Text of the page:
• FL-02: Gwen Graham (D) $820,000 raised; Steve Southerland (R-inc) raised $620,000
• IL-17: Cheri Bustos (D-inc) $683,000 raised, $1 million on hand
• MN-08: Rick Nolan (D-inc) $641,000 raised
• AK-Sen: Democratic Sen. Mark Begich is going to need to wring out every possible advantage he can in his against-all-odds battle for re-election, and one constituency he's making an enormous effort to stay tight with is Alaska's large but far-flung native community. That's why the Washington Post's Philip Rucker headed deep into the Last Frontier to see exactly how Democrats are getting out the vote among Alaska Natives.
In short, Begich has deployed a massive army of paid and volunteer staffers throughout the state's massive rural interior, where only about 20 percent of the population lives and where people often still lack Internet access and communicate by CB radio. He's sent out robocalls in native languages (apparently a first) and even says his campaign has "knocked on every single door in rural Alaska"—a claim Republicans aren't willing to gainsay.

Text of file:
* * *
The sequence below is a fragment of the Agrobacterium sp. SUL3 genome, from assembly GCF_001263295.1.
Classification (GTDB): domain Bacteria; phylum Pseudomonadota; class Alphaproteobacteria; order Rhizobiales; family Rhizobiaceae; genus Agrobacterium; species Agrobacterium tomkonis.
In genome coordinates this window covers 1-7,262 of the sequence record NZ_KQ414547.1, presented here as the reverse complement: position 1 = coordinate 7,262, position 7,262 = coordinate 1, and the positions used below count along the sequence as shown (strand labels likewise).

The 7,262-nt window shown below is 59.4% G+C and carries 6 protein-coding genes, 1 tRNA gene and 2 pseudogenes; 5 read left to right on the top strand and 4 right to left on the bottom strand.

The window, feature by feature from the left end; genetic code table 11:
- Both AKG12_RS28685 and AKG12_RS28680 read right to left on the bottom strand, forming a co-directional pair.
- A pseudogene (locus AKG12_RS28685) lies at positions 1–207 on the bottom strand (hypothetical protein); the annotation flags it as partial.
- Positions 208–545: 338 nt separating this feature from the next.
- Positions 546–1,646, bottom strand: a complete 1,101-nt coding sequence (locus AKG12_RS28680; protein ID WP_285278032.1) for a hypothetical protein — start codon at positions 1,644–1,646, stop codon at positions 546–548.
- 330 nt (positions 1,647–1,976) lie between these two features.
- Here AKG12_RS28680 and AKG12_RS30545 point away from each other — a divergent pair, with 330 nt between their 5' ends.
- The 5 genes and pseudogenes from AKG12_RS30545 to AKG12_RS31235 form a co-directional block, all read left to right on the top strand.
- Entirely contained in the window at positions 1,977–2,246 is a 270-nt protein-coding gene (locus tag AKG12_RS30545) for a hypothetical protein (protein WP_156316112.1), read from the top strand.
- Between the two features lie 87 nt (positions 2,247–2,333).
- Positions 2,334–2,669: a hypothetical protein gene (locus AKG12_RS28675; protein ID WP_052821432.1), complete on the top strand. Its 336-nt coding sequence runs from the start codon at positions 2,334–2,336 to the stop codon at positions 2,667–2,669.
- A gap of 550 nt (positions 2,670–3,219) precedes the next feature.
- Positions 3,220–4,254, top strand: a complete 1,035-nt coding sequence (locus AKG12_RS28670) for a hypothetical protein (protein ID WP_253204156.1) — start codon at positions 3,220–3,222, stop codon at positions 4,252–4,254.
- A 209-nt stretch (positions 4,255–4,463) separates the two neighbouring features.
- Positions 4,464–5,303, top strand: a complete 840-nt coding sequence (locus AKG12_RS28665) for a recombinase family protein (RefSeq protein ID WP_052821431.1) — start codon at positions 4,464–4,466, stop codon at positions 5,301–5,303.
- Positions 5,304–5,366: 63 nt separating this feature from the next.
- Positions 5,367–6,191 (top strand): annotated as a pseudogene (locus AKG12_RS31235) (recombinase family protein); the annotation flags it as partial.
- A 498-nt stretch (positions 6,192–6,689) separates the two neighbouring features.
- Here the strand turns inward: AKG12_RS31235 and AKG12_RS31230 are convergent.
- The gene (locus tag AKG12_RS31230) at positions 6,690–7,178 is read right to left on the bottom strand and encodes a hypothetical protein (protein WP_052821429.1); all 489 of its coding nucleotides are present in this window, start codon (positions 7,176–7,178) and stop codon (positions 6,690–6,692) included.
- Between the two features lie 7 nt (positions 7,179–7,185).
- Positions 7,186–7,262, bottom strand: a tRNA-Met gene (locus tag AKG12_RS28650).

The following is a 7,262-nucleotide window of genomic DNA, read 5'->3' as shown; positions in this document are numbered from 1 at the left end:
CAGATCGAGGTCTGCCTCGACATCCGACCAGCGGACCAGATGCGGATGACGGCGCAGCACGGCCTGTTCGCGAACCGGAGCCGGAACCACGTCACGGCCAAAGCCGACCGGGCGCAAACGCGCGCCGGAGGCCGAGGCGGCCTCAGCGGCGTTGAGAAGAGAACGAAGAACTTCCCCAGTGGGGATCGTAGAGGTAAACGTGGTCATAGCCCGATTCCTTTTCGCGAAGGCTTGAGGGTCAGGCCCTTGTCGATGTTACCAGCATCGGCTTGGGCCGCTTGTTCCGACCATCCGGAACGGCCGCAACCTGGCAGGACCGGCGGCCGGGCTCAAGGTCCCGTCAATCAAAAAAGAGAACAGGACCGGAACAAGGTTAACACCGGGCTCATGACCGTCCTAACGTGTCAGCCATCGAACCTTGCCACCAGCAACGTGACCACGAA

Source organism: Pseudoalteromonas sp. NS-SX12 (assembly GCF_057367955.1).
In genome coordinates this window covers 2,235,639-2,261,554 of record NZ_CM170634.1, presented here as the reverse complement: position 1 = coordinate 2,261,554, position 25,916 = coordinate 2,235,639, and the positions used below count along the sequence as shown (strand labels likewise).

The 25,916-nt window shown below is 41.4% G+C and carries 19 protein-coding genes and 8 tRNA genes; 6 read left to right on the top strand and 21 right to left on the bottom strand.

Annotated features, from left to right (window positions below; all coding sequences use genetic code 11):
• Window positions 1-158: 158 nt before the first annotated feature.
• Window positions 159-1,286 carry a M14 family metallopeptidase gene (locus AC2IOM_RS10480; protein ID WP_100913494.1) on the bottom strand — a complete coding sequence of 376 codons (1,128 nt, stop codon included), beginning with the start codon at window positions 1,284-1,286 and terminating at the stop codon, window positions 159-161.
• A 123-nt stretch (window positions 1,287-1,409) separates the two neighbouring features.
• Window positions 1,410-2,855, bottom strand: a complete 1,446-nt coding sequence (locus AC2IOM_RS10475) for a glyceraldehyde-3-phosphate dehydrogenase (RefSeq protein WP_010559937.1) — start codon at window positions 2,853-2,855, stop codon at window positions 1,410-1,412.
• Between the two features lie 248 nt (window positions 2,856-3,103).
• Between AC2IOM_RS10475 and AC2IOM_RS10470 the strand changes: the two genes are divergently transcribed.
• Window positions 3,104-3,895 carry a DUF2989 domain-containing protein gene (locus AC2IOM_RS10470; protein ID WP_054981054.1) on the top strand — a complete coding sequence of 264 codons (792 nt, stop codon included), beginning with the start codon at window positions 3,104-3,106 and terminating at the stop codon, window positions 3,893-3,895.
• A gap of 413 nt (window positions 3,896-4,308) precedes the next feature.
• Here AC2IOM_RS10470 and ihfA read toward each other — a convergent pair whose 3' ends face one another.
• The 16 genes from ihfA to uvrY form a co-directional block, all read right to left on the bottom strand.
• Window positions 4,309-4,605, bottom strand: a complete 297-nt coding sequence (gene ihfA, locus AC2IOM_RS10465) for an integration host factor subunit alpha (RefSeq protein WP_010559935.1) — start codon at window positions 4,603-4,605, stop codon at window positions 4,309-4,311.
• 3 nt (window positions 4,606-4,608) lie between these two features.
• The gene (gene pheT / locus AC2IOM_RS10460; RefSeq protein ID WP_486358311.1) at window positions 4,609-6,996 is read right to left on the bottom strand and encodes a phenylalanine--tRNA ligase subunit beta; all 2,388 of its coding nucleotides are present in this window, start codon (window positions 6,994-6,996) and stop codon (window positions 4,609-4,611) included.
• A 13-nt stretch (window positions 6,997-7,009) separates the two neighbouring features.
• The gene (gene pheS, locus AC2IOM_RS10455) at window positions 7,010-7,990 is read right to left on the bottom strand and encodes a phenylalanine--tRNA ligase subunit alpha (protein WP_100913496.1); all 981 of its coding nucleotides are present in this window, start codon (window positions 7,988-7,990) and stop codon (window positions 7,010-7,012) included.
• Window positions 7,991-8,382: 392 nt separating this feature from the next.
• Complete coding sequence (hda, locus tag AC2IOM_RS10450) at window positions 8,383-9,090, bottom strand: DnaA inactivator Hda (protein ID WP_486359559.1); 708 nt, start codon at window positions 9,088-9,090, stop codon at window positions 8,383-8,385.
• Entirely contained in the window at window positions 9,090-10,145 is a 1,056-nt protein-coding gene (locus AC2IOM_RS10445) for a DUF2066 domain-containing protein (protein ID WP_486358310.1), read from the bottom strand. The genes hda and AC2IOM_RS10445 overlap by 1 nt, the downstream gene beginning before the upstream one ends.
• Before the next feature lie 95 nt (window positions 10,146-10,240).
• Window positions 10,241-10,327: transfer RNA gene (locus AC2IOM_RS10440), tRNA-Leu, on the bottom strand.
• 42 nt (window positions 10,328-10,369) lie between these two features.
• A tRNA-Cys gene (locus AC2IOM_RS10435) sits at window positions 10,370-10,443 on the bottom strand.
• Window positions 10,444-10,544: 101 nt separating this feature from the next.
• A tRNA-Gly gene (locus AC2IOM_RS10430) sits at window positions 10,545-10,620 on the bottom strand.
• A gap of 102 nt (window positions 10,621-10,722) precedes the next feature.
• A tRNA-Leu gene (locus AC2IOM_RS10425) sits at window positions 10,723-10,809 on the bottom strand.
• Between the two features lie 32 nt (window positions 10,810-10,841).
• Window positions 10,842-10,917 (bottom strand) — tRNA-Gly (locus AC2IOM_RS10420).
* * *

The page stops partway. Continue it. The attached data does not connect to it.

And it's all summed up perfectly in this map, which shows the locations of Begich's 16 field offices, manned by 90 staffers, compared to just 5 offices and 14 staff members for Republican Dan Sullivan. Even one prominent Republican says there's "no comparison" between the two operations. If Begich survives, his unprecedented rural outreach could very well be the difference-maker.
• GA-Sen: Aim at foot, flip switch to "full auto," depress trigger:
U.S. Senate candidate David Perdue said Monday he is proud of outsourcing he has done in his career as a corporate executive, pushing blame for lost jobs back on Washington.
Perdue, a former CEO for Dollar General and Republican nominee to replace retiring Sen. Saxby Chambliss, was stung by his own words last week in an article on Politico.com. The Washington political news website quoted Perdue from a 2005 deposition where he said he "spent most of my career" outsourcing.